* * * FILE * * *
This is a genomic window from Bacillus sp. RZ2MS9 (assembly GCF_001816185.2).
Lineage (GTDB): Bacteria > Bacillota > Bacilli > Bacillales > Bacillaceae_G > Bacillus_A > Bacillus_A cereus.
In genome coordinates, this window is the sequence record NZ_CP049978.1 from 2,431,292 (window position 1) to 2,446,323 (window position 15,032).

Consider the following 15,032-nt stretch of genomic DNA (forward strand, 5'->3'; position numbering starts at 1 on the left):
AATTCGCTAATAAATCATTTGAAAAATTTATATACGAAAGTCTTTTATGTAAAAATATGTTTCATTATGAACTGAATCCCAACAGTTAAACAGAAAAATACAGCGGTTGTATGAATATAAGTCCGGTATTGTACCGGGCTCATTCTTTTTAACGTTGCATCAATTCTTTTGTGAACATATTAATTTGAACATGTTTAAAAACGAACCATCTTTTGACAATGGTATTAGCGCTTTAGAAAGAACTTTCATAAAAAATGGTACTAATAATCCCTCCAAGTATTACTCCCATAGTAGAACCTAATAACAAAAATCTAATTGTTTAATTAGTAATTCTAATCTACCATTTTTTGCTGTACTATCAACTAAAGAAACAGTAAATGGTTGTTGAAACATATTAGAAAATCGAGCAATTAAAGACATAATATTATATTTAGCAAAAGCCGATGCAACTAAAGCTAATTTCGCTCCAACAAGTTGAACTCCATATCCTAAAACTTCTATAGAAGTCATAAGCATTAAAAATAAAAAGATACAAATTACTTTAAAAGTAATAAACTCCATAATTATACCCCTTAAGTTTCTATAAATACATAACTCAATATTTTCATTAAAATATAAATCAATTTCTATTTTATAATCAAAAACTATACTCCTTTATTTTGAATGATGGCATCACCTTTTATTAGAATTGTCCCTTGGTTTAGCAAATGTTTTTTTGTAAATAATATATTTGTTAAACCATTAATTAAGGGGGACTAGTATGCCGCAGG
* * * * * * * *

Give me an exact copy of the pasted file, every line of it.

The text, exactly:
This is a genomic window from Bacillus sp. RZ2MS9 (assembly GCF_001816185.2).
Lineage (GTDB): Bacteria > Bacillota > Bacilli > Bacillales > Bacillaceae_G > Bacillus_A > Bacillus_A cereus.
In genome coordinates, this window is the sequence record NZ_CP049978.1 from 2,431,292 (window position 1) to 2,446,323 (window position 15,032).

Consider the following 15,032-nt stretch of genomic DNA (forward strand, 5'->3'; position numbering starts at 1 on the left):
AATTCGCTAATAAATCATTTGAAAAATTTATATACGAAAGTCTTTTATGTAAAAATATGTTTCATTATGAACTGAATCCCAACAGTTAAACAGAAAAATACAGCGGTTGTATGAATATAAGTCCGGTATTGTACCGGGCTCATTCTTTTTAACGTTGCATCAATTCTTTTGTGAACATATTAATTTGAACATGTTTAAAAACGAACCATCTTTTGACAATGGTATTAGCGCTTTAGAAAGAACTTTCATAAAAAATGGTACTAATAATCCCTCCAAGTATTACTCCCATAGTAGAACCTAATAACAAAAATCTAATTGTTTAATTAGTAATTCTAATCTACCATTTTTTGCTGTACTATCAACTAAAGAAACAGTAAATGGTTGTTGAAACATATTAGAAAATCGAGCAATTAAAGACATAATATTATATTTAGCAAAAGCCGATGCAACTAAAGCTAATTTCGCTCCAACAAGTTGAACTCCATATCCTAAAACTTCTATAGAAGTCATAAGCATTAAAAATAAAAAGATACAAATTACTTTAAAAGTAATAAACTCCATAATTATACCCCTTAAGTTTCTATAAATACATAACTCAATATTTTCATTAAAATATAAATCAATTTCTATTTTATAATCAAAAACTATACTCCTTTATTTTGAATGATGGCATCACCTTTTATTAGAATTGTCCCTTGGTTTAGCAAATGTTTTTTTGTAAATAATATATTTGTTAAACCATTAATTAAGGGGGACTAGTATGCCGCAGG